Classic Roads: Missouri Route 94

Jul 18, 2019 View Comments by

Classic Roads: Missouri Route 94 motorcycle ride

Spanning more than 2,000 miles, from southwestern Montana to the confluence of the Missouri and Mississippi rivers just north of St. Louis, the Missouri River Valley is notable for its rolling topography, forested landscape, and collection of pastoral farms. The area is also home to several wineries and appealing villages, including Hermann, known for its distinct German cultural vibe. Running parallel to the meandering course of the Missouri River, Missouri Route 94 traverses a rumpled landscape with numerous twists and turns, and frequent elevation changes.

Little known outside of Missouri, the valley region is one of the major winemaking areas of the Midwest, and contains some of the oldest vineyards in America. Wines from Missouri began ranking favorably against European varieties at international competitions in the late 19th century. Be sure to stop at one of the vineyards along the way and pick up a bottle or two to store in the saddlebags for later consumption.

Begin this journey in the far western reaches of the St. Louis metropolitan area by exiting I-64 at Route 94 West, then following 94 to US 54 and crossing the river to Jefferson City. The total riding distance is approximately 120 miles. Riders returning to the St. Louis area can either retrace their path on Route 94 or follow routes along the southern banks of the Missouri River, primarily via Route 100, stopping to visit additional villages and vineyards along the way.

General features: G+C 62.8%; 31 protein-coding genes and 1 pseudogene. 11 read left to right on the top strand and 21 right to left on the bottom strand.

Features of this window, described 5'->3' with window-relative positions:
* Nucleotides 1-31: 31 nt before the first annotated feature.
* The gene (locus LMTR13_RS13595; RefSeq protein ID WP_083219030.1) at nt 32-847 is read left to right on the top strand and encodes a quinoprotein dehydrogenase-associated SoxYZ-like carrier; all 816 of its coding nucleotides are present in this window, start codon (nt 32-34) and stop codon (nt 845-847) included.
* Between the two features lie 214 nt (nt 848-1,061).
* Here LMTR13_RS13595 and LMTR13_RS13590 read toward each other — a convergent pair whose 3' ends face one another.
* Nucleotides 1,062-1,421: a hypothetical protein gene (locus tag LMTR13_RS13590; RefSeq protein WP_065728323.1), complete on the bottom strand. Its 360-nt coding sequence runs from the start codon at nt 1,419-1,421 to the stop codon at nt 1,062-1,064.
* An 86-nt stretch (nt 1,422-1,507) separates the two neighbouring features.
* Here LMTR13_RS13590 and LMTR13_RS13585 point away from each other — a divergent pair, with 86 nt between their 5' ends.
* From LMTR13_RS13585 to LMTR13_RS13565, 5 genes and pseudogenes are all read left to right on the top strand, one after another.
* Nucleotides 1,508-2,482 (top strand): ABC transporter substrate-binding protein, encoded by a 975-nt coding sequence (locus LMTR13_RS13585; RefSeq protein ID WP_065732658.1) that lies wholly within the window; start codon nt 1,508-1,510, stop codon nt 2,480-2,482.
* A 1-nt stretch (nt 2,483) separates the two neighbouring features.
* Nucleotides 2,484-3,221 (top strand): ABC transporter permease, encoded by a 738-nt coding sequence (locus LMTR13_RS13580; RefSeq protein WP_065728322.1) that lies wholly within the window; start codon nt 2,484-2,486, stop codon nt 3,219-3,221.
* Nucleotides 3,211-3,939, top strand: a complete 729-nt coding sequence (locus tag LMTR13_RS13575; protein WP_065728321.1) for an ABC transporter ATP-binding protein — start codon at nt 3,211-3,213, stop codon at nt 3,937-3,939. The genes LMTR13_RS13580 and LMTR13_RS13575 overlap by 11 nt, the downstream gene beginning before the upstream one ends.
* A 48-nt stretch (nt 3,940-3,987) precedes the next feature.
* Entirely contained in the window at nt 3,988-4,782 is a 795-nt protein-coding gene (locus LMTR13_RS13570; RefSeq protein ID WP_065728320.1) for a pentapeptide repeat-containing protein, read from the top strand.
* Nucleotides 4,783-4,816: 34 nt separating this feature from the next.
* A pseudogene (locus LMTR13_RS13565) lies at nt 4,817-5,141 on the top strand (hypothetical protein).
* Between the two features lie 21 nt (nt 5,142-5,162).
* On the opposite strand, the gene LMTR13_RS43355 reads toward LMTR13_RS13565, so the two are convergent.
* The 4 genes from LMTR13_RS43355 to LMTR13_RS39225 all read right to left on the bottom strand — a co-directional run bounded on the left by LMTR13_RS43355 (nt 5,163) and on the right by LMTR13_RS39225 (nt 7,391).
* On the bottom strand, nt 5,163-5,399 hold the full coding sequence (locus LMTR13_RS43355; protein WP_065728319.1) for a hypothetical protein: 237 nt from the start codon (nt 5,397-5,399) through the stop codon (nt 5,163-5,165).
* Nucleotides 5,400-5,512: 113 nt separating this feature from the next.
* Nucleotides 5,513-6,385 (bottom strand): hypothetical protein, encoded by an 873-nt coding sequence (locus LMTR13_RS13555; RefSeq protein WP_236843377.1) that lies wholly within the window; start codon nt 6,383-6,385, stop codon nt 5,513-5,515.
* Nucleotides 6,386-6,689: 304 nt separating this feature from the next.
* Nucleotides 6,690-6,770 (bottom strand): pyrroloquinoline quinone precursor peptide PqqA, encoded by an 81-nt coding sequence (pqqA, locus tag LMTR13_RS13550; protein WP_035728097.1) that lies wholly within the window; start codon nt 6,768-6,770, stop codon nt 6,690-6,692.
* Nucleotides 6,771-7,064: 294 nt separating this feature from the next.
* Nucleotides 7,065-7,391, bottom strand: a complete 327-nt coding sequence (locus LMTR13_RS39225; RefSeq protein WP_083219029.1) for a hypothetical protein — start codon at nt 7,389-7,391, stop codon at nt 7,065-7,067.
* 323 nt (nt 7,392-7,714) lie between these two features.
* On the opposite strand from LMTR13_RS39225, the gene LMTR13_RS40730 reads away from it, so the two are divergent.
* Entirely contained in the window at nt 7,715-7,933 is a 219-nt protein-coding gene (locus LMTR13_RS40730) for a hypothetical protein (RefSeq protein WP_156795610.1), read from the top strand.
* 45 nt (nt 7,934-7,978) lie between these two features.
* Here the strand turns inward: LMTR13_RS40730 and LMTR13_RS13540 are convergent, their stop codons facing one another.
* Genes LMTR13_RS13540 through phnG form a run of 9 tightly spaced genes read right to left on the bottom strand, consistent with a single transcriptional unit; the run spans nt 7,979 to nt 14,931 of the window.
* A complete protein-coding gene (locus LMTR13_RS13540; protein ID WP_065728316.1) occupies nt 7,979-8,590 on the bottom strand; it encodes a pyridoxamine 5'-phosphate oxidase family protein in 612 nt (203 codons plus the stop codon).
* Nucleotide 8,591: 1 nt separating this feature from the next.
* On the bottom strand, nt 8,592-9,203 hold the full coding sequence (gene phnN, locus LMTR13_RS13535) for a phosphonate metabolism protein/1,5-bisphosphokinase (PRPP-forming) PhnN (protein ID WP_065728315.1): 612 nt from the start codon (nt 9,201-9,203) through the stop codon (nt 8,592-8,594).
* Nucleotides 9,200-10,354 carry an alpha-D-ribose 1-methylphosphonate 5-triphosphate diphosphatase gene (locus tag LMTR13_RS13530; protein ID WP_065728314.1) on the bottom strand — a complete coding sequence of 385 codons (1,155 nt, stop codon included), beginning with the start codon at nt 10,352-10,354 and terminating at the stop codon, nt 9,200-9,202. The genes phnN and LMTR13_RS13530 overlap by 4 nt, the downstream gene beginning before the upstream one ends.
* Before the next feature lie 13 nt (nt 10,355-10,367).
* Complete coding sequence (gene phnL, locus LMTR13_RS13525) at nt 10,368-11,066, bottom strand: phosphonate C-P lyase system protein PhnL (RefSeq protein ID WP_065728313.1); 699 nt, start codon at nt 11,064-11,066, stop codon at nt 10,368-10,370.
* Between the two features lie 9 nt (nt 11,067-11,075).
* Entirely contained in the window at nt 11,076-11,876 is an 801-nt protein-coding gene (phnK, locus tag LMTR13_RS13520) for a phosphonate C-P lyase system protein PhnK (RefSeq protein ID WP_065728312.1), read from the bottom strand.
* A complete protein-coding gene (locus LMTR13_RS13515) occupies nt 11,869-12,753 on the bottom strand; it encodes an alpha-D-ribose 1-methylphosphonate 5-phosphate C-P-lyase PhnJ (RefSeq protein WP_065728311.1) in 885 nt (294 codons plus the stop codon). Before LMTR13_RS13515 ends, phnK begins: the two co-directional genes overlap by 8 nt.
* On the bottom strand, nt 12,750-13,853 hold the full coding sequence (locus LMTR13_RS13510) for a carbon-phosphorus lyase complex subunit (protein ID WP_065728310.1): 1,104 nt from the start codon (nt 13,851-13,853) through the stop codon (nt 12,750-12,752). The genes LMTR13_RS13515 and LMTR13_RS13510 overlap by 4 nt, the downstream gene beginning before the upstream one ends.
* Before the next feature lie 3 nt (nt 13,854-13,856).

Points of Interest
1. Klondike Park
This 250-acre park is a favorite camping location for hikers and bicyclists exploring the nearby Katy Trail. The multiuse facility features birding and wildlife viewing areas, a fishing lake, six rustic cabins, and restrooms and a shower house nearby. An uphill trail leads to a high lookout bluff, which provides sweeping views of the Missouri River.
2. Missouri Rhineland
German immigrants began settling in the Missouri River Valley during the 19th century and soon discovered that the soil and climate in the area are nearly perfect for producing fine wine. The town of Hermann, MO, is now the commercial center of the Hermann American Viticultural Area, which recognizes wineries established by German immigrants. Hermann is also the area’s epicenter of transplanted German culture.
3. Lewis and Clark Trail
Meriwether Lewis and William Clark’s expedition to explore lands west of the Mississippi River began in 1804 at the confluence of the Missouri and Mississippi rivers and journeyed upstream into the then newly acquired Louisiana Purchase. Missouri Route 94, which has been designated as part of the Lewis and Clark Trail, closely follows the Missouri River to Jefferson City, MO.
4. Jefferson City, Missouri State Capital
Named for Thomas Jefferson, the third U.S. president, who sponsored the Lewis and Clark Expedition, Missouri’s capital city is perched majestically on the southern bank of the state’s eponymous river. A monument paying homage to the infamous explorers and their crew members is situated near the capitol.
5. Clark’s Hill/Norton State Historic Site
In June of 1804, the Lewis and Clark Expedition camped near the base of what is today known as Clark’s Hill. According to Clark’s journals, he ascended the 100-foot hill to make observations of the surrounding area. A footpath leads from the parking lot of this historic site to that same overlook of the Missouri River, which Clark peered from more than 200 years ago.

 

 

 

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